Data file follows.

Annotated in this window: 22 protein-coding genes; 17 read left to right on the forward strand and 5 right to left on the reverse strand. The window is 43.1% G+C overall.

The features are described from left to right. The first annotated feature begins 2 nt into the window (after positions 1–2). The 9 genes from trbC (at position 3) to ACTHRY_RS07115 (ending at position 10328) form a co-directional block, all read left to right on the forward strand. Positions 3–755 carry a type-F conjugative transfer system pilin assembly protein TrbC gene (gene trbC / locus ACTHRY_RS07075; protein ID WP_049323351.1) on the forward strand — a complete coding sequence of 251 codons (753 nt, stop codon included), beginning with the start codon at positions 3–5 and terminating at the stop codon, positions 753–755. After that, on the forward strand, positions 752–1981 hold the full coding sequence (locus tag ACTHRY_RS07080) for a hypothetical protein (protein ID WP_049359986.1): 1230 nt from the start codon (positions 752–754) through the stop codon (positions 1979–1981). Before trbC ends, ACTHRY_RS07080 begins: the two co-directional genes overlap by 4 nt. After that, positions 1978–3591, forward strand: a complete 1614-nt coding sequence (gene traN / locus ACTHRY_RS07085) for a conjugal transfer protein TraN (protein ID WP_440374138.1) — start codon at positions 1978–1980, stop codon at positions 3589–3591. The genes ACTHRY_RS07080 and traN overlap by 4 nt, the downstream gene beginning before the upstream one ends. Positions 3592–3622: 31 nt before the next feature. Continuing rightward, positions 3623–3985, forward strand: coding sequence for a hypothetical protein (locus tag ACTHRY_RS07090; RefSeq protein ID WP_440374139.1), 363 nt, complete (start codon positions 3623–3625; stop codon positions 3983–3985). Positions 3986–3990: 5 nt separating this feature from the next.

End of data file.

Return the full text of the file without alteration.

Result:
Annotated in this window: 22 protein-coding genes; 17 read left to right on the forward strand and 5 right to left on the reverse strand. The window is 43.1% G+C overall.

The features are described from left to right. The first annotated feature begins 2 nt into the window (after positions 1–2). The 9 genes from trbC (at position 3) to ACTHRY_RS07115 (ending at position 10328) form a co-directional block, all read left to right on the forward strand. Positions 3–755 carry a type-F conjugative transfer system pilin assembly protein TrbC gene (gene trbC / locus ACTHRY_RS07075; protein ID WP_049323351.1) on the forward strand — a complete coding sequence of 251 codons (753 nt, stop codon included), beginning with the start codon at positions 3–5 and terminating at the stop codon, positions 753–755. After that, on the forward strand, positions 752–1981 hold the full coding sequence (locus tag ACTHRY_RS07080) for a hypothetical protein (protein ID WP_049359986.1): 1230 nt from the start codon (positions 752–754) through the stop codon (positions 1979–1981). Before trbC ends, ACTHRY_RS07080 begins: the two co-directional genes overlap by 4 nt. After that, positions 1978–3591, forward strand: a complete 1614-nt coding sequence (gene traN / locus ACTHRY_RS07085) for a conjugal transfer protein TraN (protein ID WP_440374138.1) — start codon at positions 1978–1980, stop codon at positions 3589–3591. The genes ACTHRY_RS07080 and traN overlap by 4 nt, the downstream gene beginning before the upstream one ends. Positions 3592–3622: 31 nt before the next feature. Continuing rightward, positions 3623–3985, forward strand: coding sequence for a hypothetical protein (locus tag ACTHRY_RS07090; RefSeq protein ID WP_440374139.1), 363 nt, complete (start codon positions 3623–3625; stop codon positions 3983–3985). Positions 3986–3990: 5 nt separating this feature from the next.